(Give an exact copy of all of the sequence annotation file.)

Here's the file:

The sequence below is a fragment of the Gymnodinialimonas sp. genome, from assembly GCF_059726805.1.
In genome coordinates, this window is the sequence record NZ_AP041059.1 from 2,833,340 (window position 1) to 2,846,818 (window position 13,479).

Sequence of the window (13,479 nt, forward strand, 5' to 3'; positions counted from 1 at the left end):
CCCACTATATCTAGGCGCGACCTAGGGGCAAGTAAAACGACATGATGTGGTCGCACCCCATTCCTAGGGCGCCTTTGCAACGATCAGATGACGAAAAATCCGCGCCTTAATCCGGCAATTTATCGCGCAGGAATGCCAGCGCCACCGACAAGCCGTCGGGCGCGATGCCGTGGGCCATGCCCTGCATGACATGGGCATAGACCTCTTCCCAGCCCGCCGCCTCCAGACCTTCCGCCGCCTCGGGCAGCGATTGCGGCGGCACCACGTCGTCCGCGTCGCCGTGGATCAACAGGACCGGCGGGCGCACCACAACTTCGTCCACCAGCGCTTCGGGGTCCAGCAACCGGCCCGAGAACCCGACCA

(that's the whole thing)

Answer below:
The sequence below is a fragment of the Gymnodinialimonas sp. genome, from assembly GCF_059726805.1.
In genome coordinates, this window is the sequence record NZ_AP041059.1 from 2,833,340 (window position 1) to 2,846,818 (window position 13,479).

Sequence of the window (13,479 nt, forward strand, 5' to 3'; positions counted from 1 at the left end):
CCCACTATATCTAGGCGCGACCTAGGGGCAAGTAAAACGACATGATGTGGTCGCACCCCATTCCTAGGGCGCCTTTGCAACGATCAGATGACGAAAAATCCGCGCCTTAATCCGGCAATTTATCGCGCAGGAATGCCAGCGCCACCGACAAGCCGTCGGGCGCGATGCCGTGGGCCATGCCCTGCATGACATGGGCATAGACCTCTTCCCAGCCCGCCGCCTCCAGACCTTCCGCCGCCTCGGGCAGCGATTGCGGCGGCACCACGTCGTCCGCGTCGCCGTGGATCAACAGGACCGGCGGGCGCACCACAACTTCGTCCACCAGCGCTTCGGGGTCCAGCAACCGGCCCGAGAACCCGACCA